Ben studied biology at the University of Wuerzburg, Germany (2003-2009). He then moved to San Diego and did his PhD in Julian Schroeder’s lab at UCSD, working on abscisic acid signalling (2009-2014). He was a postdoctoral fellow in our lab in Geneva from October 2014 to October 2018. From 2015-2017, Ben was supported by an EMBO long-term fellowship. In his postdoc Ben analyzed the receptor activation mechanism of different peptide-sensing membrane receptor kinases in plants (Santiago, Brandt et. al., eLife, 2016; Brandt & Hothorn, Curr Biol, 2016; Hazak, Brandt et al., EMBO Rep 2017; Anne, Amiguet-Vercher, Brandt et al., Development 2018, Okuda et al., PNAS, 2020). He also determined the structure of cysteine-rich receptor kinases (CRKs; Vaattovaara A, Brandt B et al., Comms Biol, 2019). Until 2020, Ben was a staff scientist in the group of Cyril Zipfel at the University of Zurich. Ben is now permanent staff at the LMU Munich.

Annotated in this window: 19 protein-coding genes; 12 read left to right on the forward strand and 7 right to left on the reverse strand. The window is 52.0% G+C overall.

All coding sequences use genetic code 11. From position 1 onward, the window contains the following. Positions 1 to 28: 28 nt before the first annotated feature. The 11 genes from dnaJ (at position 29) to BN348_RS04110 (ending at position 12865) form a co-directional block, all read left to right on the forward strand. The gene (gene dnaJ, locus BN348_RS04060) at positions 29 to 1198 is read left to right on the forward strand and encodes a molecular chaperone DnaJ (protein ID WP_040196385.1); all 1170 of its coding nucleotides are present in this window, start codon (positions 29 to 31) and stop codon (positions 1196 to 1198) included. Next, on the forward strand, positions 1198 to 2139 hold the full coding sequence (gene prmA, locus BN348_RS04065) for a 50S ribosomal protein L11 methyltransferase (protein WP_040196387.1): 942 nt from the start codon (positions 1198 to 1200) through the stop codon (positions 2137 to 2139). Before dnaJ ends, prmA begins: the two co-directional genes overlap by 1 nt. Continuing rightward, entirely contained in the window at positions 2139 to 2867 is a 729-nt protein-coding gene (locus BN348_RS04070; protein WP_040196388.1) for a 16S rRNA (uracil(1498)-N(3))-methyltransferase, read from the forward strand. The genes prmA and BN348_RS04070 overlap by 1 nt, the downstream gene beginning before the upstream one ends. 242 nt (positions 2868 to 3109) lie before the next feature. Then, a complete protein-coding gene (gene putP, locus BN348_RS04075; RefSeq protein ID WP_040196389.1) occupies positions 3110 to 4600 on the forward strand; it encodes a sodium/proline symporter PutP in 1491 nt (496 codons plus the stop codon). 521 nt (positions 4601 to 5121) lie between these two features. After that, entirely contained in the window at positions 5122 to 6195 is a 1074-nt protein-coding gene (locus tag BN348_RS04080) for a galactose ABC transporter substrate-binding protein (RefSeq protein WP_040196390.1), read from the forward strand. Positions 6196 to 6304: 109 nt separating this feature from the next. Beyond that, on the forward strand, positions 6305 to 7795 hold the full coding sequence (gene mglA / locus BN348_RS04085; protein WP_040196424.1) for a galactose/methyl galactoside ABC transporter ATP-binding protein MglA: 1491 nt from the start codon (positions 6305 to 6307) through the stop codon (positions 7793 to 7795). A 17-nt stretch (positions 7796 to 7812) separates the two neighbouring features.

Mara Guariento, postdoctoral fellow (2013-2014)
Mara joined us as a postdoctoral fellow from the University of Pennsylvania in 2013. In the lab, she pioneered the expression, purification and crystallisation of two plant receptor kinases. Upon moving the lab to Geneva in summer 2014, Mara joined the laboratory of our colleague Fulvia Bono at the Max Planck Institute for Developmental Biology in Tuebingen. She now works as a technical staff scientist at the University of Ulm, Germany.
Christine Henzler, research assistant & lab manager (2012-2014)